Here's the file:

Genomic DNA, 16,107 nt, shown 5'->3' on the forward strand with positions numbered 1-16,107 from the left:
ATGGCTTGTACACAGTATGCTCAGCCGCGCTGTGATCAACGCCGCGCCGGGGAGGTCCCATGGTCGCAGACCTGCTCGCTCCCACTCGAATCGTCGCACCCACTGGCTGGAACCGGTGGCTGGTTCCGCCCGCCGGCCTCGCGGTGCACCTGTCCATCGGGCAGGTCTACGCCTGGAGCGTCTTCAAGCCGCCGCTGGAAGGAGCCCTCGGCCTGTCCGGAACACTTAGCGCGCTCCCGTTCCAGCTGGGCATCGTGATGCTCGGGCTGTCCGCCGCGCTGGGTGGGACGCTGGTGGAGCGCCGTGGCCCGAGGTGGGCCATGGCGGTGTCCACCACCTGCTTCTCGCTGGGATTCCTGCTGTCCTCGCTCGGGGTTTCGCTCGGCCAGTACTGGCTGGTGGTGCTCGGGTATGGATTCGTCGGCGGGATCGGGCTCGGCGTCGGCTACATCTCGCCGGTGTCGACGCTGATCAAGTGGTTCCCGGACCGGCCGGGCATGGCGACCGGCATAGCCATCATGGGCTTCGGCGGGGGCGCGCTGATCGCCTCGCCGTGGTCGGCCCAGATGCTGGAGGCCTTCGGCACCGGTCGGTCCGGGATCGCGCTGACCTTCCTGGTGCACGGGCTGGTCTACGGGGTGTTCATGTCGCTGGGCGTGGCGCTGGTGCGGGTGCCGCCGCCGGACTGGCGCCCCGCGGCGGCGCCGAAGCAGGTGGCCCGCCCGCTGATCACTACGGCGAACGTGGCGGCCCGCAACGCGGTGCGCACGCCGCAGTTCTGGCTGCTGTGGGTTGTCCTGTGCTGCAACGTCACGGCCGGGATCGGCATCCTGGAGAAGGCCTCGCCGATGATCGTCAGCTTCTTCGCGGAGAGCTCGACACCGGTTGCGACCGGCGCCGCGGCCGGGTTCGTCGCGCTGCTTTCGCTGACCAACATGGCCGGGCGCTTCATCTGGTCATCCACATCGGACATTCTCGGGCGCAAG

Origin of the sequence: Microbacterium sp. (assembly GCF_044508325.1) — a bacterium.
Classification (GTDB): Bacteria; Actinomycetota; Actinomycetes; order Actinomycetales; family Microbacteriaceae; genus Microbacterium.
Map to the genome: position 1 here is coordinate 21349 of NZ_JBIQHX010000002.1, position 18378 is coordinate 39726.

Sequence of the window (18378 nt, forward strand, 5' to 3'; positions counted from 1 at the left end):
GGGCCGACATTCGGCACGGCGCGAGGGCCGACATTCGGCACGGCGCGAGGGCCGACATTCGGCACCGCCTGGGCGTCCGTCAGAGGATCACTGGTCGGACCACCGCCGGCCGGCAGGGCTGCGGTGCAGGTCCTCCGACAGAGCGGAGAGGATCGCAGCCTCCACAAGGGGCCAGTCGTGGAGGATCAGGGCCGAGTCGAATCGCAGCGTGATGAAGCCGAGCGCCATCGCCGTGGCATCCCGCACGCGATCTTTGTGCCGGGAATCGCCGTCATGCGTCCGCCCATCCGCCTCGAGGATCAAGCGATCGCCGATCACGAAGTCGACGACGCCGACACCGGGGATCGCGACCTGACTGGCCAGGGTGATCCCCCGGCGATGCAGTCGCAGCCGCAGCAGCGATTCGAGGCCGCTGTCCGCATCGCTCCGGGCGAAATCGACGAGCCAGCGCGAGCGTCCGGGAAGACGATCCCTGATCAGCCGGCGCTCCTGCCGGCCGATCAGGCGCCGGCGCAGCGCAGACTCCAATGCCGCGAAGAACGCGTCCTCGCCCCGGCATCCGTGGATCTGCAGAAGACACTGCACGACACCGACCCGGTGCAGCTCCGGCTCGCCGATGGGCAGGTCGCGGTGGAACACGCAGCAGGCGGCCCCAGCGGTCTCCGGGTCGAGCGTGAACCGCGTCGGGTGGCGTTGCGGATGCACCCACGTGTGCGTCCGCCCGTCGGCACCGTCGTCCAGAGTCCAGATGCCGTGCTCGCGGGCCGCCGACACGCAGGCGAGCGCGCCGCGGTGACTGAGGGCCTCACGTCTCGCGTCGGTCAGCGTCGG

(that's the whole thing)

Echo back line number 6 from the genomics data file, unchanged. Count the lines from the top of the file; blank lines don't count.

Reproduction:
Sequence of the window (18378 nt, forward strand, 5' to 3'; positions counted from 1 at the left end):